# Maximum value of the response

```RANDOM DYNAMICS
Maximum value of the response
Definitions
Let us consider the random stationary process Q’(t) that represents the fluctuating part of the
response Q(t). Let Q̂ be the random variable that expresses the maximum value of Q’(t) in the
temporal interval T. Q̂ is the set of the random occurrences of the maximum values of the sample
functions q( j) (t) in T (Fig. 1).
Fig. 1
The evaluation of the distribution of the random variable Q̂ , i.e. of the maximum value of the
fluctuation of the response, involves the preliminary analysis of the threshold up-crossing of the
process Q’(t).
For sake of simplicity, this treatment will be carried omitting the apex prime. Thus, Q’ is replaced
by Q, q’ by q, and Q̂ by Q̂ .
1
Threshold up-crossing of a stationary process
Let us consider a deterministic quantity   0 defined as threshold. Let K   ,T  be the discrete
random variable that counts the number of the up-crossings (+) of the threshold  in the time
interval T (Fig. 2).
Fig. 2
It is demonstrated (Rice 1944, 1945) that the mean value of the up-crossings of the threshold  in
the time interval T is given by:

K  ,T   E K   ,T   T  q pQQ  ,q  dq
0
(1)
where pQQ  q,q  is the joint density function of Q  t  and Q  t  (at the time lag  = 0).
From Eq. (1) it follows that the mean number of the up-crossings up the threshold  in the unit time
is given by:
 N     E  N      
 K   , T 
T

  q p QQ  , q  dq
0
(2)
The solution of Eq. (2) is very simple in the fundamental case in which Q  t  is a normal process.
Let us remember that any stationary process Q  t  and its time derivative Q  t  are uncorrelated for
 = 0, i.e. CQQ (0)  E Q(t)Q(t)   0 . Thus, if Q(t) is a normal process, Q  t  and Q  t  are also
independent (for  = 0). Thus:
2
pQQ  q, q   pQ  q  pQ  q  
2


1
q2 
 q
exp  2  2 
2Q Q

 2Q 2Q 

(3)
Substituting Eq. (3) into Eq. (2), it follows that:
  2 
 N      Q exp  2 
 2Q 
(4)
where:
 Q   N  (0) 
1 Q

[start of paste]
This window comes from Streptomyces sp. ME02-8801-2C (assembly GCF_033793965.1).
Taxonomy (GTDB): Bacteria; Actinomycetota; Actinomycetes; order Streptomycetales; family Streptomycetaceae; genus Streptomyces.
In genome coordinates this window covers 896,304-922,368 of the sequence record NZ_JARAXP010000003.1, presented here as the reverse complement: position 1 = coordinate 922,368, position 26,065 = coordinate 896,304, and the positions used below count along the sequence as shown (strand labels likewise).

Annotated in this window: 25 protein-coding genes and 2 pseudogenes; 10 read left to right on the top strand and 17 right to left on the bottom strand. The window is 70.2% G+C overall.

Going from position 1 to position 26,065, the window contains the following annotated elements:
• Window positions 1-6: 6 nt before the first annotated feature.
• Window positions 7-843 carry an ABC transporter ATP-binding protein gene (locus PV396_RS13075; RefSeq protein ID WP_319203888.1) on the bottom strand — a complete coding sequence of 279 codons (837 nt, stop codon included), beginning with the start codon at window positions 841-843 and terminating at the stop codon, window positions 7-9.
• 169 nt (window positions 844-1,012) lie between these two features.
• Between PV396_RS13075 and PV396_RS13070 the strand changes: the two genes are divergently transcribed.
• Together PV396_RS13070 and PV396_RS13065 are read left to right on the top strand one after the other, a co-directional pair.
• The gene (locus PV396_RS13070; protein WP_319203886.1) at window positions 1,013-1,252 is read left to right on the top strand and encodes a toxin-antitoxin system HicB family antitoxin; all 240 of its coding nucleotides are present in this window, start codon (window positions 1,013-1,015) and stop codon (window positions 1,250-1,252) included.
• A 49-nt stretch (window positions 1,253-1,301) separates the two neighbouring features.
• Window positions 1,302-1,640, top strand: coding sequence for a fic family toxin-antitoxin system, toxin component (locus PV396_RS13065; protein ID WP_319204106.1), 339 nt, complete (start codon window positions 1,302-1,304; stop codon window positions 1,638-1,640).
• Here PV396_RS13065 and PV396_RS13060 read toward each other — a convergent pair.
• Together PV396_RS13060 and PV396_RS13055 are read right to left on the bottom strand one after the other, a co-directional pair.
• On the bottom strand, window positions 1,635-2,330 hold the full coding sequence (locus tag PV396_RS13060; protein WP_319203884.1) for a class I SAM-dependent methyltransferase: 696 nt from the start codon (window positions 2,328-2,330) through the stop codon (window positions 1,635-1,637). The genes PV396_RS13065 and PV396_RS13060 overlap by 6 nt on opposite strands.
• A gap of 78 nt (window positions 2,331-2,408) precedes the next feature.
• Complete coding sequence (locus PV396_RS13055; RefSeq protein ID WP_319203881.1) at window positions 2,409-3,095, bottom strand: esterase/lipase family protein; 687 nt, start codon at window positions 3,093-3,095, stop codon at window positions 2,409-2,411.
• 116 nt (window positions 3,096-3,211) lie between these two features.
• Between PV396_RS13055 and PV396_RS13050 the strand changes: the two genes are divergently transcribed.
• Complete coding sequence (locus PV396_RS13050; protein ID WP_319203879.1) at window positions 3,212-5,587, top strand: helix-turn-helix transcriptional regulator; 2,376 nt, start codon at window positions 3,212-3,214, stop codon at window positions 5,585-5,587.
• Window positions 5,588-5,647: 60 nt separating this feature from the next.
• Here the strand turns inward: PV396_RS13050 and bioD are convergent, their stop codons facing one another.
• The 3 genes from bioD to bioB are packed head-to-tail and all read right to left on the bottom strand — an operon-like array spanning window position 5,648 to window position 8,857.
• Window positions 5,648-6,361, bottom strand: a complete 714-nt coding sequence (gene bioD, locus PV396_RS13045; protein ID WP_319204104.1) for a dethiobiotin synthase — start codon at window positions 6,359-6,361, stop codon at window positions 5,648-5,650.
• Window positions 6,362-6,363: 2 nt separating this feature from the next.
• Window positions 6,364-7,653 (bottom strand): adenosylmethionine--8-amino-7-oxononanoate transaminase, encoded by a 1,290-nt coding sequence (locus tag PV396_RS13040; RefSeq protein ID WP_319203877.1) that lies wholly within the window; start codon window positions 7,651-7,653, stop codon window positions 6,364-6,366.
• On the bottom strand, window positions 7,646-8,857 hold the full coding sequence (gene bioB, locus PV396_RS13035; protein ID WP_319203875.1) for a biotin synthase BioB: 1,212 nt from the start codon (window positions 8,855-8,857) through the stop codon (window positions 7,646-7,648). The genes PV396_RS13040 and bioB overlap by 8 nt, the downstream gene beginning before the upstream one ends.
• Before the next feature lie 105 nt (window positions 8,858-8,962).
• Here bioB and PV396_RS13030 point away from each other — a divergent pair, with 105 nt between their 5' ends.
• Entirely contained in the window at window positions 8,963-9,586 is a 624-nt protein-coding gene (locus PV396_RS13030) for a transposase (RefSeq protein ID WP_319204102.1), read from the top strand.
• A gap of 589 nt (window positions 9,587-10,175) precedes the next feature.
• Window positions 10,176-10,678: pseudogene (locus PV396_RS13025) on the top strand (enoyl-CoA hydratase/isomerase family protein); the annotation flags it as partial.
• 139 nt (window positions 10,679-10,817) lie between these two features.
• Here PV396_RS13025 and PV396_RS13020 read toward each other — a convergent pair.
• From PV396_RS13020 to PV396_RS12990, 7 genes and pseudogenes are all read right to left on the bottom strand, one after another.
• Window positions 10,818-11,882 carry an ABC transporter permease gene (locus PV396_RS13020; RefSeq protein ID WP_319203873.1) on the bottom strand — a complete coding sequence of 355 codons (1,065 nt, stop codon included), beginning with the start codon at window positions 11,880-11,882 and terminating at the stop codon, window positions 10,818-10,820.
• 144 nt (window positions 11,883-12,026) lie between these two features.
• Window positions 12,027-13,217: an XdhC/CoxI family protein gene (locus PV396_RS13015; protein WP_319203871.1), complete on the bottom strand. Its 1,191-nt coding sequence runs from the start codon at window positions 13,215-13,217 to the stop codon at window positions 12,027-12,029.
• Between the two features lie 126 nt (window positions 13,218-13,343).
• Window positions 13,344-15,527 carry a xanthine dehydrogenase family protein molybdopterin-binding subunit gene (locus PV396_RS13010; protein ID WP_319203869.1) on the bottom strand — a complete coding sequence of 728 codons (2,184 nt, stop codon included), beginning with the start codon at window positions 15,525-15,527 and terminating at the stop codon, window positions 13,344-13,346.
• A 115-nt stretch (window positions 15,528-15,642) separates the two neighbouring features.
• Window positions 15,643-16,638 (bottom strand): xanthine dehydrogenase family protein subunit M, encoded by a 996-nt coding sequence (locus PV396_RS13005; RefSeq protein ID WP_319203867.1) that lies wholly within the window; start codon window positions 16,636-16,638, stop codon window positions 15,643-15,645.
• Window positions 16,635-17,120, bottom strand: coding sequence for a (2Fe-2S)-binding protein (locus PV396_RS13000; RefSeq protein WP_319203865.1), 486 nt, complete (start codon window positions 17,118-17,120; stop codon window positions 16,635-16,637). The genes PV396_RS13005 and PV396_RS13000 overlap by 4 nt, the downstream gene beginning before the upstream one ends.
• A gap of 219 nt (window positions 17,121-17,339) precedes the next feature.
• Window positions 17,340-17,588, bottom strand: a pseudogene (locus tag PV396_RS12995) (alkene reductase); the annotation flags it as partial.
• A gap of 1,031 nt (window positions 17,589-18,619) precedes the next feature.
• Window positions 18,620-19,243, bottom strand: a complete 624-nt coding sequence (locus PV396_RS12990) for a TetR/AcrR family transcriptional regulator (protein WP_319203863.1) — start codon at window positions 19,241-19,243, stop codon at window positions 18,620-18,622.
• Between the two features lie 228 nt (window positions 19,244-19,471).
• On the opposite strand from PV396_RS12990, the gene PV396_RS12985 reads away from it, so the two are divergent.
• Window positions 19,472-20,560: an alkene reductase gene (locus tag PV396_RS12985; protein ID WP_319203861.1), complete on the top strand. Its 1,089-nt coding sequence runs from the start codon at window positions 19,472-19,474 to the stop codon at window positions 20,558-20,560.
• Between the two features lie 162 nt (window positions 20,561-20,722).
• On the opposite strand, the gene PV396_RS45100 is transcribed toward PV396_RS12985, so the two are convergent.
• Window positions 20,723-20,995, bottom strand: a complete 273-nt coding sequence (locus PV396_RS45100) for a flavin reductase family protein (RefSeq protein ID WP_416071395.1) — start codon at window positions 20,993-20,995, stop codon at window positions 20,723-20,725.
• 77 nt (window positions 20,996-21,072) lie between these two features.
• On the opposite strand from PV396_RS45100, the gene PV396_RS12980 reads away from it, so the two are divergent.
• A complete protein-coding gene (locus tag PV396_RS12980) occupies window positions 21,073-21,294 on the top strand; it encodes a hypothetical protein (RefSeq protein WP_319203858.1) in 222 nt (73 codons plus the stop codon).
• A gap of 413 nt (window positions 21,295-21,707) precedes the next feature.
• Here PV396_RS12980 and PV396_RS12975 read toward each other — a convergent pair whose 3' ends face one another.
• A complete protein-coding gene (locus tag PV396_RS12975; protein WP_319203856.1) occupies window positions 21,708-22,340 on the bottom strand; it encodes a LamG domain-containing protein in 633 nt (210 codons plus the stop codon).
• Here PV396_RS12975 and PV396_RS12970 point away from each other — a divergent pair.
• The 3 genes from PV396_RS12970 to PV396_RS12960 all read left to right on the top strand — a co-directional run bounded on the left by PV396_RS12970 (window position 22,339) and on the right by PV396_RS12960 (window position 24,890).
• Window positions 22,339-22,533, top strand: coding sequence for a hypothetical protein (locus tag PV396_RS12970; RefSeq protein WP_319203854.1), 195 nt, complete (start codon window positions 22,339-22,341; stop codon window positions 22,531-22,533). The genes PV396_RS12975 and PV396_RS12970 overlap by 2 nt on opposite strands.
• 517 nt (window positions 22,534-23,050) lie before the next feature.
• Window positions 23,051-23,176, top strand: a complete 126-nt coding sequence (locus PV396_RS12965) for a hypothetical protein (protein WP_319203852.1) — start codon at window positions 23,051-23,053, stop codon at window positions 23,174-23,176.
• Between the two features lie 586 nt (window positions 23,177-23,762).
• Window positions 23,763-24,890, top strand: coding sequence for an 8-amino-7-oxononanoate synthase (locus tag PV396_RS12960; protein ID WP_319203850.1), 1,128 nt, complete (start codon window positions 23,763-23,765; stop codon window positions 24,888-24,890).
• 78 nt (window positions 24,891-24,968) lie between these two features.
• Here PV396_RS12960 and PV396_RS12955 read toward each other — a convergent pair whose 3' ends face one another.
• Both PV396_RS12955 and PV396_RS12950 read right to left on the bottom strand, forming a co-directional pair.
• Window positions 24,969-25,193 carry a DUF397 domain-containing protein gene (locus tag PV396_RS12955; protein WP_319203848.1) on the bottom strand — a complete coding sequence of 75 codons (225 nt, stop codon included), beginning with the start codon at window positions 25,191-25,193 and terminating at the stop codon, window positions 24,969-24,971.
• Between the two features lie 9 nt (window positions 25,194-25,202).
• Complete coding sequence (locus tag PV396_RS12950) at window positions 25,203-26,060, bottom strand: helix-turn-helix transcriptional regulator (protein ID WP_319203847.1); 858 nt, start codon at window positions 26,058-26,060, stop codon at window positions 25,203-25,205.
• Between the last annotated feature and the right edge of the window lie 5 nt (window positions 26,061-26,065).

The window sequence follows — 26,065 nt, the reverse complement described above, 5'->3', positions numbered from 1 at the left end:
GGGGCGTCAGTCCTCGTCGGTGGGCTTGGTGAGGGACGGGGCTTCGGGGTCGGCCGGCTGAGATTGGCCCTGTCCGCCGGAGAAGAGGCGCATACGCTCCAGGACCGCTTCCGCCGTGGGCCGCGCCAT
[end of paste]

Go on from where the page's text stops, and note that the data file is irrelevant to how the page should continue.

2  Q
(5)
is the mean number of the up-crossings of the threshold   0 in the unit time. This quantity is
referred to as the expected frequency of the process.
It is easy to show that the expected frequency Q of a narrow band process is the mean number of
the cycles made by Q(t) in the unit time (Fig. 3).
Fig. 3
Distribution of the maximum (independent threshold up-crossings)
Assuming that the threshold  is high enough, the threshold up-crossings are rare and independent
events (Fig. 4). As such, they are characterised by a Poisson distribution.
Fig. 4
In this case, the probability that the threshold  is up-crossed K+ = n times in the time interval T is
given by:
3
PK   n, , T   exp  K  , T 
  , T 
n
K

n!
(6)
Thus, due to Eq. (2):
T   
  
n!
n
PK   n, , T   exp T N
N

(7)
where, if Q(t) is a normal process,  N    is given by Eq. (4).
Applying Eq. (7) and Eq. (4), the probability that the threshold  is up-crossed K+ = 0 times in the
time interval T is given by:

 2  


PK  0, , T   exp  QT exp   2  
 2Q  



(8)
But the probability that the threshold  is up-crossed K+ = 0 times in the time interval T is equal to
the probability that the maximum value Q̂ of Q  t  in T is less or equal . Thus:
ˆ     P   0, , T 
P Q
K

(9)
ˆ     F    . It follows that the distribution function of the maximum is given by the
being P Q
 Q̂
relationship (Davenport, 1963):

 q̂ 2  
FQˆ  qˆ   exp  Q T exp   2  
 2Q  

(10)
from which, deriving with respect to q̂ , the density function of the maximum value is obtained:
PQˆ  qˆ    Q T

 qˆ 2 
 qˆ 2  
qˆ


exp

exp

T
exp

 2  
 Q
2
2 
Q
 2Q 
 2Q  



(11)
From Eq. (11) it is possible to determine the mean value Q̂ and the standard deviation Q̂ of Q̂ :

Qˆ   qˆ pQˆ  qˆ  dqˆ 
0
Qˆ


0.5772 
Q  2 n   Q T  

2 n  QT  


Q2ˆ  

0
 qˆ   
ˆ
Q
2
(12)
pQˆ  qˆ  dqˆ 
4
Qˆ


Q 
 6



2 n  QT  

1
(13)